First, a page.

“Wireless service will be a key driver to Cox’s future growth,” Cox President Pat Esser said in a statement.
But Cox isn’t stopping with just reselling Sprint’s wireless service. It also plans to build a 3G wireless network. And it will eventually build a 4G network using LTE technology. The company will use the nearly $550 million worth of spectrum it bought in the Federal Communication Commission’s AWS and the 700 MHz wireless auctions. (Cnet)
It’s nearly impossible to be innovative when you’re reselling an established business model. This is going to be a me too, with a mediocre marketing group behind it. That’s too bad. If Cox owned enough of their own facilities and knew how to sell an idea, they could do a low priced, device agnostic, flat rate cell / 3G service and make a big enough killing to fund a LTE build when it’s actually ready.
Traditionally, local governments have undertaken the delivery of utilities when they have been under served by private enterprise. Traditionally when a monopoly is granted, lobbying of politicians continuously erodes regulation of these monopolies to be done in the public interest. In America, we have a duopoly that is increasingly interested in creating scarcity in open access and using new capacity exclusively for the delivery of proprietary, extra charge services. They defend their “turf” like mafia dons. AT&T and Cox fought hard to end the city of Lafayette, La’s self build of a fiber network, and lost.
The city of Lafayette, Louisiana fought hard against BellSouth and Cox, who tried desperately to scrap voter-approved plans to wire the city with fiber. While residents won’t be getting the promised symmetrical 10Mbps connections and IPTV bundles until next year, the city says they’re planning to offer free local Intranet connectivity to those who plug in to the fiber ring, according to App Rising. (Broadband Reports)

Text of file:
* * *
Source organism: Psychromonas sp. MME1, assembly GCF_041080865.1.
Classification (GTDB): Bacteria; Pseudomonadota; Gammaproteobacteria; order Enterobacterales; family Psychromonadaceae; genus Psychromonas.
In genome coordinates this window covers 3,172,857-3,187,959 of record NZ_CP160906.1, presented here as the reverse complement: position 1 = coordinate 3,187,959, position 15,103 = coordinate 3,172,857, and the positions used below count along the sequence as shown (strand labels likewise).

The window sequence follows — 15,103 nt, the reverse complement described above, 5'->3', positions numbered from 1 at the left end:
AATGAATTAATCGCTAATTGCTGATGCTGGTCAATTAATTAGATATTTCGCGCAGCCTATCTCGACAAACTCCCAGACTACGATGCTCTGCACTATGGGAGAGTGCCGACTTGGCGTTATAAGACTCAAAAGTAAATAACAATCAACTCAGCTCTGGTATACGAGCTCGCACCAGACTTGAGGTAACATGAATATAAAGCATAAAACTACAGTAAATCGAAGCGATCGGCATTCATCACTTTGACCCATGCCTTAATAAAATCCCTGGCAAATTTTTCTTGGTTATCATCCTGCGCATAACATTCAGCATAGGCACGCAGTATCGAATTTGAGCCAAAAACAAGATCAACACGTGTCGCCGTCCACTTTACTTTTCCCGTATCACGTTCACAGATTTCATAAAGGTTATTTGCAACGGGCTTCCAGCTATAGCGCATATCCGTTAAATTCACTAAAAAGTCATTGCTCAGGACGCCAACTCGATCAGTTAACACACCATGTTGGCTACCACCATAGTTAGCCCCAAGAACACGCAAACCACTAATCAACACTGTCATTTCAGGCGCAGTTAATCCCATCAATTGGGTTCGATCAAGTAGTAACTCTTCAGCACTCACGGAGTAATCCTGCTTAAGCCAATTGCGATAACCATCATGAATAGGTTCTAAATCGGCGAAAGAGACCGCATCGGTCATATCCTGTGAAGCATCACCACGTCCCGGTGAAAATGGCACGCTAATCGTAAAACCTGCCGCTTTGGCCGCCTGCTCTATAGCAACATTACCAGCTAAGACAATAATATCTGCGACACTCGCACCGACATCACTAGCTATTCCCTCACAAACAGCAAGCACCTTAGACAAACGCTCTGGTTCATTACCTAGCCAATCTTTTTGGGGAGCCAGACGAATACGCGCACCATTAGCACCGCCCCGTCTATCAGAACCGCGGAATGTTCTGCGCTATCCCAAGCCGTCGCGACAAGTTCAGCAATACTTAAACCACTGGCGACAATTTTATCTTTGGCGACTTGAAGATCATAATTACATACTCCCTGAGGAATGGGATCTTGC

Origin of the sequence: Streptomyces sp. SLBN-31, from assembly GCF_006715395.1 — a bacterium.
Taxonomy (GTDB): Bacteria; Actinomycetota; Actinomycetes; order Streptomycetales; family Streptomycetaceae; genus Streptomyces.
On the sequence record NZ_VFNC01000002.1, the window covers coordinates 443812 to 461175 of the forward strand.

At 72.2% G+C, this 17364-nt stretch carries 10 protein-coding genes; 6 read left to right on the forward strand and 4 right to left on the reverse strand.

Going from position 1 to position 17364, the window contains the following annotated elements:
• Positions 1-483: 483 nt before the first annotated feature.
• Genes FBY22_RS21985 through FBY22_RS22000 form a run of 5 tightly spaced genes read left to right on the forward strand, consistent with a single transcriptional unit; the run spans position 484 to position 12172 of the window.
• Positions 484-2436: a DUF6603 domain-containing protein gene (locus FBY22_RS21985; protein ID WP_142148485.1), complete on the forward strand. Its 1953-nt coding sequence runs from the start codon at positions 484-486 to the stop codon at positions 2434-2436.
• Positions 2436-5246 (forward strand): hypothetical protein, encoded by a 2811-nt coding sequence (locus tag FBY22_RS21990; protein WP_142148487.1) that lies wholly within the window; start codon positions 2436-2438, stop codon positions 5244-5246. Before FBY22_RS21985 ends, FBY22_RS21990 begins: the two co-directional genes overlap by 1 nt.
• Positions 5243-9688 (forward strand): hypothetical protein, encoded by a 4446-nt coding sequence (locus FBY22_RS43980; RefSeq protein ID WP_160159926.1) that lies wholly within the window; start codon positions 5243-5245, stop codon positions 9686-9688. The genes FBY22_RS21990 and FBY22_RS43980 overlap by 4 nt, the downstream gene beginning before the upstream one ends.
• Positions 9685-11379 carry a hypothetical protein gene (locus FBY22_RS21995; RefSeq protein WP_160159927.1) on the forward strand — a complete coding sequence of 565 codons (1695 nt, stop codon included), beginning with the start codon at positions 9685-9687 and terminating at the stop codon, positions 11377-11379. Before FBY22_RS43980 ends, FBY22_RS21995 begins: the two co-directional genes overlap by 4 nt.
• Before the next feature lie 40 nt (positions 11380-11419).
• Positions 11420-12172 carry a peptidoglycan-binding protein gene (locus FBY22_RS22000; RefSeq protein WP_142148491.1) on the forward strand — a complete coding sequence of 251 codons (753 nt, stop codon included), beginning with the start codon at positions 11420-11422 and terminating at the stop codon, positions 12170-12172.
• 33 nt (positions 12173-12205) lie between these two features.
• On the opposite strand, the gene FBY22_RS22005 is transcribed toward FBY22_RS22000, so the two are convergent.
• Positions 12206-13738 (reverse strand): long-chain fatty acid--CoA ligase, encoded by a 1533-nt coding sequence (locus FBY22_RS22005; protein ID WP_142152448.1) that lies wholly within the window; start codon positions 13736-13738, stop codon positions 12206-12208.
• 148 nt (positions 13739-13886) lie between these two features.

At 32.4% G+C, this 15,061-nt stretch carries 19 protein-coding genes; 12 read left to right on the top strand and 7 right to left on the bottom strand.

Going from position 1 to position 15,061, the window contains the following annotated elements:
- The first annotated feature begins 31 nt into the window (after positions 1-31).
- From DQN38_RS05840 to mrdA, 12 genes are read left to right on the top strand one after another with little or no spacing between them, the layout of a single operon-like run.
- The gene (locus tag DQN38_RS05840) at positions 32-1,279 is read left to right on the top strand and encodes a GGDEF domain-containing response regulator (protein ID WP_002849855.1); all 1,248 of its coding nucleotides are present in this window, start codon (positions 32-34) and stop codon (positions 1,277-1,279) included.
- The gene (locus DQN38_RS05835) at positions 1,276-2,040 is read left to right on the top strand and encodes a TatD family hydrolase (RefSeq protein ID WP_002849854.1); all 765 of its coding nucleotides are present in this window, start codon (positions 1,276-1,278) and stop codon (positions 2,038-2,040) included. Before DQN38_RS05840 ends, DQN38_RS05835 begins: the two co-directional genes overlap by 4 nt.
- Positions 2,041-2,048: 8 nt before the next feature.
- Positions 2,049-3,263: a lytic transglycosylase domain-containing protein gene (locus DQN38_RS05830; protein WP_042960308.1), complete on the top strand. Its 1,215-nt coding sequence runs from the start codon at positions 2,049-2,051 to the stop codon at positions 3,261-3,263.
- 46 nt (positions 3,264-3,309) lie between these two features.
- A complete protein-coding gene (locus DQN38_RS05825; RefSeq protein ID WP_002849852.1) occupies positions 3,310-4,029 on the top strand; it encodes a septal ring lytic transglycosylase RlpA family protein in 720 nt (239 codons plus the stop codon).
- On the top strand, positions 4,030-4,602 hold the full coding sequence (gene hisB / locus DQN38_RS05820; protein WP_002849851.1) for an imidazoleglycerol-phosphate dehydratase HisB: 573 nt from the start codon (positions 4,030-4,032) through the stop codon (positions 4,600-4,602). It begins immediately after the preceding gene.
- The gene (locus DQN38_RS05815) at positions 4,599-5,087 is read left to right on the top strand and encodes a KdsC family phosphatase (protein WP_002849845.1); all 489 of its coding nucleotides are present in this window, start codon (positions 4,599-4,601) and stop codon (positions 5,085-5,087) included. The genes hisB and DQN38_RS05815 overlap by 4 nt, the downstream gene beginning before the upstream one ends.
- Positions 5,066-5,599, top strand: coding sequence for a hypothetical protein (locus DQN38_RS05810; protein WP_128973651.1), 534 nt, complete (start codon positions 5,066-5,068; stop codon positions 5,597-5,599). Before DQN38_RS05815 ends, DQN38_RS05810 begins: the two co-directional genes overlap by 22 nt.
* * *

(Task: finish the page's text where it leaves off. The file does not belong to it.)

I seriously doubt the duopoly players have accepted the defeat. They’ll be back to try to kill this again, and again. If we had real competition in the marketplace, this would never happen. These companies would then have to focus on offering better faster cheaper instead of political skullduggery.
While the UK’s politicians are in a bit of a panic over losing ground against other nations the the world broadband race, many Brits are getting what most Yanks only dream about.
Broadband ISP Virgin Media has announced its plans for upgrading customers’ broadband systems. Beginning late February customers with a 4Mbit/s service on Virgin Media’s ‘L’ tier package will be upgraded free to a 10Mbit/s service. Completion is expected by late summer.
Virgin Media have also said it will be extending its top-of-the-range 50Mbit/s service, offering it to customers who currently have a 20Mbit/s connection. (from NeoWin)
Hey AT&T, Qwest, Comcast, Time Warner, Verizon DSL, Cablevision, Cox and the rest: You should be very ashamed. In the pre-broadband era, you were the envy of the world.
Big bad Darth V’s lawyer legions have been very busy. I expected to see the dark side take on other indepent VOIP providers, but it appears that they lave larger quarry in mind. On Jan 11, they began patent infringement proceedings against Cox Communications.
Verizon filed papers in Eastern District Court of Virginia on Jan. 11 alleging that Cox violated eight patents related to the technology used for completing IP voice calls. Four of the patents were included in Verizon’s suit against Vonage Holdings Corp. (NYSE: VG – message board) last year. (See Vonage Ordered to Pay $58M to Verizon.) Verizon was eventually awarded $120 million in damages in that case. (from Light Reading)
How about this for a business strategy? Turn your legal department into a profit center while they are also focused on using the courts to run your competition out of business. It seems to work for Verizon, and AT&T was only to happy to copy. Perhaps Cox should acquire the rights to some obscure patents associated with video content delivery and do the same to V and the death star?